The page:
Friday, 13 July 2012

Olympic Records

As the London Olympics draw closer, and in honour of our ‘It’s a Record Event’ on the 20th July, we thought we would delve into our collections to see if we could find any Cheshire connections to the previous two London games. In doing so, we came across the story of Wilfred Edwards; world class swimmer at the 1908 London Olympics. Born on the 23rd October 1889, to Robert and Elizabeth Edwards, Wilfred was baptised ‘Charles Wilfred Edwards’ on the 20th November 1889 at St John the Baptist, Chester. Wilfred lived on 5 Newgate Street in the city and was admitted to the Chester College School on the 21st September 1903.

The Cheshire Collection available with Find my Past allows you to search indexes of marriages, baptisms and burials. You can view Wilfred's baptism entry if you have a subscription (or for free at the Record Office and some Cheshire libraries).
A keen swimmer from an early age, he honed his skills as a part of the Chester Swimming Club and took part in the opening gala of the Corporation Swimming Baths in. The Chester Chronicle reported on the Mayor’s speech at the opening ceremony in September 1901:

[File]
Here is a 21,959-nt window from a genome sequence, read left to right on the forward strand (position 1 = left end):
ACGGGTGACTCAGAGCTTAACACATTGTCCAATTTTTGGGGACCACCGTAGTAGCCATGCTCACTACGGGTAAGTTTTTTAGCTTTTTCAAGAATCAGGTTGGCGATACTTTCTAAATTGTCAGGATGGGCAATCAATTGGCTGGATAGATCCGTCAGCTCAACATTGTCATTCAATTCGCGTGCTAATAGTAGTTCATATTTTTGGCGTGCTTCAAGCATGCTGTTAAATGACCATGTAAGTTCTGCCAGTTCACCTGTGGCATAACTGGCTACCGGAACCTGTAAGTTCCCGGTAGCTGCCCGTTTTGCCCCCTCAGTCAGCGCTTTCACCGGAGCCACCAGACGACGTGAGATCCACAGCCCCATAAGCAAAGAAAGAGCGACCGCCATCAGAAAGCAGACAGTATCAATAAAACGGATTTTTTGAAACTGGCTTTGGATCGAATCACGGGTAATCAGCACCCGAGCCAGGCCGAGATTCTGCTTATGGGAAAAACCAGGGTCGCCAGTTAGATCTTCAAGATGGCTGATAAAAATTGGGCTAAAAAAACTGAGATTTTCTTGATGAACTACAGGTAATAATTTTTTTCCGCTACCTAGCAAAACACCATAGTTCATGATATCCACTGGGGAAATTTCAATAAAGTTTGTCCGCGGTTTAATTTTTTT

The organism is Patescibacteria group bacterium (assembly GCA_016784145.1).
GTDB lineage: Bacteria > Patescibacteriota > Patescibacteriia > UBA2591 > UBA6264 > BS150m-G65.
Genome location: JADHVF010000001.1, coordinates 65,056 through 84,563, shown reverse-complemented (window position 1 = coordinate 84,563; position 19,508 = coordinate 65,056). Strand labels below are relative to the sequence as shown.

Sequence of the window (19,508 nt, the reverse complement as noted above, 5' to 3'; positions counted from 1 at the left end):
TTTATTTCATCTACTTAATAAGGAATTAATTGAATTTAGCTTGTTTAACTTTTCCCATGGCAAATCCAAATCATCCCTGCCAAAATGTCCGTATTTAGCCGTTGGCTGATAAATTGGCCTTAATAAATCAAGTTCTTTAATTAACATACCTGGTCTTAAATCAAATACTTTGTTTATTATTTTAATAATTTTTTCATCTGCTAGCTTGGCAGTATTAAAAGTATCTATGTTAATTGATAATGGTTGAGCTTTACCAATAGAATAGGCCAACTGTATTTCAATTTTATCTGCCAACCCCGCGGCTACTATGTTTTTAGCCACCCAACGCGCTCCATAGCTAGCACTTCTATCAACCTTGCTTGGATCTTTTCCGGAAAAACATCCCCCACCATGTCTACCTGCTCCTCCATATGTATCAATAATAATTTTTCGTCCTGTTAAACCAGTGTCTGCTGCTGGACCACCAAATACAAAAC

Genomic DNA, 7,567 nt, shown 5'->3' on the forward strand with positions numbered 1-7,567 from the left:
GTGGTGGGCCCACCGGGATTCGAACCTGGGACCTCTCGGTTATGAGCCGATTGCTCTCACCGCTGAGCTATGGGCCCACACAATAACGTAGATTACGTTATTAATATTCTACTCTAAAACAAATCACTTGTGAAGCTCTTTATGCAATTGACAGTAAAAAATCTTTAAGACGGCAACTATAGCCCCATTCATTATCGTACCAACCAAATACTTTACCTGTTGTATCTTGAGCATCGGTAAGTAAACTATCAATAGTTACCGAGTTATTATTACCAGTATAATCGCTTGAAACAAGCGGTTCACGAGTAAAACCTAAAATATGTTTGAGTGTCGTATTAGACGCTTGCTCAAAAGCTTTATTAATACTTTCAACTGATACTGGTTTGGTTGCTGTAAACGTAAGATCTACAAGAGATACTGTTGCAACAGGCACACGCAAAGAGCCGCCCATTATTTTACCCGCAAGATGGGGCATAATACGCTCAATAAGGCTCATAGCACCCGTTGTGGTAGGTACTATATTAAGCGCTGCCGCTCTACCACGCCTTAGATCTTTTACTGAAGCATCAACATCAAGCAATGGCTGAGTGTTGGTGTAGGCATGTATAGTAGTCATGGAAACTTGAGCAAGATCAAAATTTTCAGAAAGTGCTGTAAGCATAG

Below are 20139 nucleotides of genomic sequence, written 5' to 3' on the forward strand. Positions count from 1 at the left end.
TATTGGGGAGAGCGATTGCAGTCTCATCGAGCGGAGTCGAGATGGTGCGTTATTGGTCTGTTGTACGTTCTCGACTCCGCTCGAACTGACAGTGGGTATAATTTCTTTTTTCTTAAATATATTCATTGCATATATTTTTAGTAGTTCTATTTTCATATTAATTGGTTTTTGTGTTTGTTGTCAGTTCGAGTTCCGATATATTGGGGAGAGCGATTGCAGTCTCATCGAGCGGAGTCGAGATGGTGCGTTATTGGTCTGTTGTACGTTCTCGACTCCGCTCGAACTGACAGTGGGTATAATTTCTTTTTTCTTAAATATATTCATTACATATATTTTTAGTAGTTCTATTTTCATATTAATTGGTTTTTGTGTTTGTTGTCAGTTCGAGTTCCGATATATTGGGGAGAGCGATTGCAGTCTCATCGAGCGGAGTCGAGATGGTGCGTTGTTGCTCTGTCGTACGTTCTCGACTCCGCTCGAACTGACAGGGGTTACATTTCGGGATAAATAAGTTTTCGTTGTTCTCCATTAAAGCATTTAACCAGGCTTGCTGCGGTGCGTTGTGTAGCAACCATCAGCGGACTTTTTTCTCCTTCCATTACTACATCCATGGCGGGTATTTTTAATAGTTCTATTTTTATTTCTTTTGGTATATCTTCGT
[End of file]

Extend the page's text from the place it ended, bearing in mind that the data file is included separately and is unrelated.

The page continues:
‘… [it is] fervently hoped that in those baths, in the immediate future and for many generations to come, that noble art of swimming might be learnt, more especially by the young’

Ground floor plan of Chester Corporation Public Baths
(Cheshire Archives and Local Studies Reference: ZDB/30)
These words were certainly fulfilled by Wilfred. At the age of just 18 he successfully competed in the Olympic trials and earned his place on the Great Britain team. The Chester Chronicle reported in the run up to the games:

‘One is glad that Chester’s champion swimmer, Edwards, has qualified in his trials to meet the picked men of the world ’

In the heats for the 100m freestyle, Edwards matched the world record time of 1:05:8. Unfortunately, Wilfred failed to repeat the performance in the semi-final and did not make it through to the final event. A new world record of 1:05:6 was set in the final by the gold medal winner - Charles Daniels of the USA. The times for silver and bronze, however, failed to match Edwards’ earlier time in the heats.

Wilfred served in the Veterinary Corps during World War One and continued to live in Chester for the rest of his life.  He died aged 60 on the 15th July 1950.